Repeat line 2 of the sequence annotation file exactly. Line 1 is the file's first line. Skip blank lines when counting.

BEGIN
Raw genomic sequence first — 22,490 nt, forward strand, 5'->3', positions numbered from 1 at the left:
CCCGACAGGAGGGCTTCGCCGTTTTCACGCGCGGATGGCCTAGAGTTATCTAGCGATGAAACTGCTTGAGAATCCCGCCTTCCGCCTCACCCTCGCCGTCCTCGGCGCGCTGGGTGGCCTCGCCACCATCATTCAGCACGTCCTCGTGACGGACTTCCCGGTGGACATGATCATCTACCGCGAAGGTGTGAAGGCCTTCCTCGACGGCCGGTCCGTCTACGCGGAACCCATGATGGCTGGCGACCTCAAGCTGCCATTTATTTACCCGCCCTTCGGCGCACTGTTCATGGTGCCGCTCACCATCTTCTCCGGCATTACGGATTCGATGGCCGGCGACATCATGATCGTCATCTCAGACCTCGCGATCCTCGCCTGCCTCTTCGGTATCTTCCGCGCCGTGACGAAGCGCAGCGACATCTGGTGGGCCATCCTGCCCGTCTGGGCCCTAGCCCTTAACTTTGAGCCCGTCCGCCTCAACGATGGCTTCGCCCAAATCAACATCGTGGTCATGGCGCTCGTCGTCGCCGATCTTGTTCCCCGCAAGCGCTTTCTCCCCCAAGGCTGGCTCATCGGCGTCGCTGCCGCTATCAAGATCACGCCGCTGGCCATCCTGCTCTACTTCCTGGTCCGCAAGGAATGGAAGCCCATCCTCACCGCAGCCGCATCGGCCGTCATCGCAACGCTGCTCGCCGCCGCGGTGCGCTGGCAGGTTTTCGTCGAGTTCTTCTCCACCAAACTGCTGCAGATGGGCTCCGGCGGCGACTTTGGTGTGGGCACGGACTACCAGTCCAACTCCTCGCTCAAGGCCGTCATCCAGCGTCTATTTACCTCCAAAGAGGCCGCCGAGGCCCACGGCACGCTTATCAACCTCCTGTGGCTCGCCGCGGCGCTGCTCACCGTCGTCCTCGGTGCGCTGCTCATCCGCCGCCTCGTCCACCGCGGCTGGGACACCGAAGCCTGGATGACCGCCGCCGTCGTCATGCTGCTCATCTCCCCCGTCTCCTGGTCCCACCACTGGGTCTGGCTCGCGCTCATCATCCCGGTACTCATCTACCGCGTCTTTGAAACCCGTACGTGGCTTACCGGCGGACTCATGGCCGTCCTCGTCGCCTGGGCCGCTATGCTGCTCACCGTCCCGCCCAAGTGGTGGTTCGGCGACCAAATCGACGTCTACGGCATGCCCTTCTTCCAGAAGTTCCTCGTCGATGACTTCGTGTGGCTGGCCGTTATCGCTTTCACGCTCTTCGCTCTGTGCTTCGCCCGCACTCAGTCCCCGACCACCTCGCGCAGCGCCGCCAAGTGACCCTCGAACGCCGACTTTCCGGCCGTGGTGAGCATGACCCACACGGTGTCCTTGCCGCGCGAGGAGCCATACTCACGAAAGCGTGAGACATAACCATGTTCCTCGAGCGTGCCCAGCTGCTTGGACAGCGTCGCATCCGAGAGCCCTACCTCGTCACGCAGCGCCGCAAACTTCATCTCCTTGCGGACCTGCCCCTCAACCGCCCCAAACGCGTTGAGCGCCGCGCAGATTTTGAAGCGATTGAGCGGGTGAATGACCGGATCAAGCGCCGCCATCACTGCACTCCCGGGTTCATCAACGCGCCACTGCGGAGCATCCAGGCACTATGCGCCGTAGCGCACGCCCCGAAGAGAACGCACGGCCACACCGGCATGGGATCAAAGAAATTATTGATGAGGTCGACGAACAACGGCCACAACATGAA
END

CCCGACAGGAGGGCTTCGCCGTTTTCACGCGCGGATGGCCTAGAGTTATCTAGCGATGAAACTGCTTGAGAATCCCGCCTTCCGCCTCACCCTCGCCGTCCTCGGCGCGCTGGGTGGCCTCGCCACCATCATTCAGCACGTCCTCGTGACGGACTTCCCGGTGGACATGATCATCTACCGCGAAGGTGTGAAGGCCTTCCTCGACGGCCGGTCCGTCTACGCGGAACCCATGATGGCTGGCGACCTCAAGCTGCCATTTATTTACCCGCCCTTCGGCGCACTGTTCATGGTGCCGCTCACCATCTTCTCCGGCATTACGGATTCGATGGCCGGCGACATCATGATCGTCATCTCAGACCTCGCGATCCTCGCCTGCCTCTTCGGTATCTTCCGCGCCGTGACGAAGCGCAGCGACATCTGGTGGGCCATCCTGCCCGTCTGGGCCCTAGCCCTTAACTTTGAGCCCGTCCGCCTCAACGATGGCTTCGCCCAAATCAACATCGTGGTCATGGCGCTCGTCGTCGCCGATCTTGTTCCCCGCAAGCGCTTTCTCCCCCAAGGCTGGCTCATCGGCGTCGCTGCCGCTATCAAGATCACGCCGCTGGCCATCCTGCTCTACTTCCTGGTCCGCAAGGAATGGAAGCCCATCCTCACCGCAGCCGCATCGGCCGTCATCGCAACGCTGCTCGCCGCCGCGGTGCGCTGGCAGGTTTTCGTCGAGTTCTTCTCCACCAAACTGCTGCAGATGGGCTCCGGCGGCGACTTTGGTGTGGGCACGGACTACCAGTCCAACTCCTCGCTCAAGGCCGTCATCCAGCGTCTATTTACCTCCAAAGAGGCCGCCGAGGCCCACGGCACGCTTATCAACCTCCTGTGGCTCGCCGCGGCGCTGCTCACCGTCGTCCTCGGTGCGCTGCTCATCCGCCGCCTCGTCCACCGCGGCTGGGACACCGAAGCCTGGATGACCGCCGCCGTCGTCATGCTGCTCATCTCCCCCGTCTCCTGGTCCCACCACTGGGTCTGGCTCGCGCTCATCATCCCGGTACTCATCTACCGCGTCTTTGAAACCCGTACGTGGCTTACCGGCGGACTCATGGCCGTCCTCGTCGCCTGGGCCGCTATGCTGCTCACCGTCCCGCCCAAGTGGTGGTTCGGCGACCAAATCGACGTCTACGGCATGCCCTTCTTCCAGAAGTTCCTCGTCGATGACTTCGTGTGGCTGGCCGTTATCGCTTTCACGCTCTTCGCTCTGTGCTTCGCCCGCACTCAGTCCCCGACCACCTCGCGCAGCGCCGCCAAGTGACCCTCGAACGCCGACTTTCCGGCCGTGGTGAGCATGACCCACACGGTGTCCTTGCCGCGCGAGGAGCCATACTCACGAAAGCGTGAGACATAACCATGTTCCTCGAGCGTGCCCAGCTGCTTGGACAGCGTCGCATCCGAGAGCCCTACCTCGTCACGCAGCGCCGCAAACTTCATCTCCTTGCGGACCTGCCCCTCAACCGCCCCAAACGCGTTGAGCGCCGCGCAGATTTTGAAGCGATTGAGCGGGTGAATGACCGGATCAAGCGCCGCCATCACTGCACTCCCGGGTTCATCAACGCGCCACTGCGGAGCATCCAGGCACTATGCGCCGTAGCGCACGCCCCGAAGAGAACGCACGGCCACACCGGCATGGGATCAAAGAAATTATTGATGAGGTCGACGAACAACGGCCACAACATGAA